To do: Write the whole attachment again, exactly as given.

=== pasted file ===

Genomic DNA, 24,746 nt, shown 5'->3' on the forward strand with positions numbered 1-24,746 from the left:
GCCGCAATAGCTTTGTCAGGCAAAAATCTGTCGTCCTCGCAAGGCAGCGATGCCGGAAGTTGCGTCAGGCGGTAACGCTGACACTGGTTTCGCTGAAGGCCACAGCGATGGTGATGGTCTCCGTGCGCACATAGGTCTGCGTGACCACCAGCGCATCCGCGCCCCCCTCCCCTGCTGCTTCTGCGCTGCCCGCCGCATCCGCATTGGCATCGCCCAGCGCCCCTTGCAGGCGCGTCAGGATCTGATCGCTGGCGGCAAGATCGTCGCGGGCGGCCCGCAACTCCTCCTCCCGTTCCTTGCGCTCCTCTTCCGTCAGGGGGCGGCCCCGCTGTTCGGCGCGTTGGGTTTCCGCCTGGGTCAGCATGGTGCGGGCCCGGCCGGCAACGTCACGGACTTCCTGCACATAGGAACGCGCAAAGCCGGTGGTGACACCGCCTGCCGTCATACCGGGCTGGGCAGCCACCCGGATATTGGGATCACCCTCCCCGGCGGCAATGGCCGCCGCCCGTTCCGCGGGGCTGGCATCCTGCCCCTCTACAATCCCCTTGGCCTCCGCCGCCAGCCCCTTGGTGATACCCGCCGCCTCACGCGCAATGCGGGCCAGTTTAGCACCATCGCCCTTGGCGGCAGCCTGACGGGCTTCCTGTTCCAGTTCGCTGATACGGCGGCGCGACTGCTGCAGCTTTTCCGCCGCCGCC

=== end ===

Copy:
Genomic DNA, 24,746 nt, shown 5'->3' on the forward strand with positions numbered 1-24,746 from the left:
GCCGCAATAGCTTTGTCAGGCAAAAATCTGTCGTCCTCGCAAGGCAGCGATGCCGGAAGTTGCGTCAGGCGGTAACGCTGACACTGGTTTCGCTGAAGGCCACAGCGATGGTGATGGTCTCCGTGCGCACATAGGTCTGCGTGACCACCAGCGCATCCGCGCCCCCCTCCCCTGCTGCTTCTGCGCTGCCCGCCGCATCCGCATTGGCATCGCCCAGCGCCCCTTGCAGGCGCGTCAGGATCTGATCGCTGGCGGCAAGATCGTCGCGGGCGGCCCGCAACTCCTCCTCCCGTTCCTTGCGCTCCTCTTCCGTCAGGGGGCGGCCCCGCTGTTCGGCGCGTTGGGTTTCCGCCTGGGTCAGCATGGTGCGGGCCCGGCCGGCAACGTCACGGACTTCCTGCACATAGGAACGCGCAAAGCCGGTGGTGACACCGCCTGCCGTCATACCGGGCTGGGCAGCCACCCGGATATTGGGATCACCCTCCCCGGCGGCAATGGCCGCCGCCCGTTCCGCGGGGCTGGCATCCTGCCCCTCTACAATCCCCTTGGCCTCCGCCGCCAGCCCCTTGGTGATACCCGCCGCCTCACGCGCAATGCGGGCCAGTTTAGCACCATCGCCCTTGGCGGCAGCCTGACGGGCTTCCTGTTCCAGTTCGCTGATACGGCGGCGCGACTGCTGCAGCTTTTCCGCCGCCGCC